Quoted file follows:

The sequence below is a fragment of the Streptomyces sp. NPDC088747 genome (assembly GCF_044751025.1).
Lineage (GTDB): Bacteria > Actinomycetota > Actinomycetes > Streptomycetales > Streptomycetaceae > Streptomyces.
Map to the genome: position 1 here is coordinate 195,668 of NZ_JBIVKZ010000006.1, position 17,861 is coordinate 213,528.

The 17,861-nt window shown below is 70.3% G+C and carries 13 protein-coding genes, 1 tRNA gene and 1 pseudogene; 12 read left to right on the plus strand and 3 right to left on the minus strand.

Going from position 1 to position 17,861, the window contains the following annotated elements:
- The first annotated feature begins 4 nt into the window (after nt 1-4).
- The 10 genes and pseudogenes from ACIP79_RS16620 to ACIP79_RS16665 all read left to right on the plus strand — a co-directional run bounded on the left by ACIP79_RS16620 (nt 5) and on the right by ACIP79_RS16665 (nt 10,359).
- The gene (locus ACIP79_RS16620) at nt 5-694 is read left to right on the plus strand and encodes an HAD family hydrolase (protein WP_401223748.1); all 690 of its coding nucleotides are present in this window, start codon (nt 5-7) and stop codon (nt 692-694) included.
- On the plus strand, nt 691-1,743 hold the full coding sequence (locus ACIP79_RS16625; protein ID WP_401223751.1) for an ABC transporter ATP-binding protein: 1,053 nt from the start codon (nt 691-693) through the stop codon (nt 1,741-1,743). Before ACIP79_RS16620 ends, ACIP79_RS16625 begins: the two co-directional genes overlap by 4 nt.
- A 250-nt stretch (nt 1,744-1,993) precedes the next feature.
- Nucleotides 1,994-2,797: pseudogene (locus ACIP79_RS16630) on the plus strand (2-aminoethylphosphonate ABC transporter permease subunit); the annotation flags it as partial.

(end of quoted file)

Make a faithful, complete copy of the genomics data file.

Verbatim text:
The sequence below is a fragment of the Streptomyces sp. NPDC088747 genome (assembly GCF_044751025.1).
Lineage (GTDB): Bacteria > Actinomycetota > Actinomycetes > Streptomycetales > Streptomycetaceae > Streptomyces.
Map to the genome: position 1 here is coordinate 195,668 of NZ_JBIVKZ010000006.1, position 17,861 is coordinate 213,528.

The 17,861-nt window shown below is 70.3% G+C and carries 13 protein-coding genes, 1 tRNA gene and 1 pseudogene; 12 read left to right on the plus strand and 3 right to left on the minus strand.

Going from position 1 to position 17,861, the window contains the following annotated elements:
- The first annotated feature begins 4 nt into the window (after nt 1-4).
- The 10 genes and pseudogenes from ACIP79_RS16620 to ACIP79_RS16665 all read left to right on the plus strand — a co-directional run bounded on the left by ACIP79_RS16620 (nt 5) and on the right by ACIP79_RS16665 (nt 10,359).
- The gene (locus ACIP79_RS16620) at nt 5-694 is read left to right on the plus strand and encodes an HAD family hydrolase (protein WP_401223748.1); all 690 of its coding nucleotides are present in this window, start codon (nt 5-7) and stop codon (nt 692-694) included.
- On the plus strand, nt 691-1,743 hold the full coding sequence (locus ACIP79_RS16625; protein ID WP_401223751.1) for an ABC transporter ATP-binding protein: 1,053 nt from the start codon (nt 691-693) through the stop codon (nt 1,741-1,743). Before ACIP79_RS16620 ends, ACIP79_RS16625 begins: the two co-directional genes overlap by 4 nt.
- A 250-nt stretch (nt 1,744-1,993) precedes the next feature.
- Nucleotides 1,994-2,797: pseudogene (locus ACIP79_RS16630) on the plus strand (2-aminoethylphosphonate ABC transporter permease subunit); the annotation flags it as partial.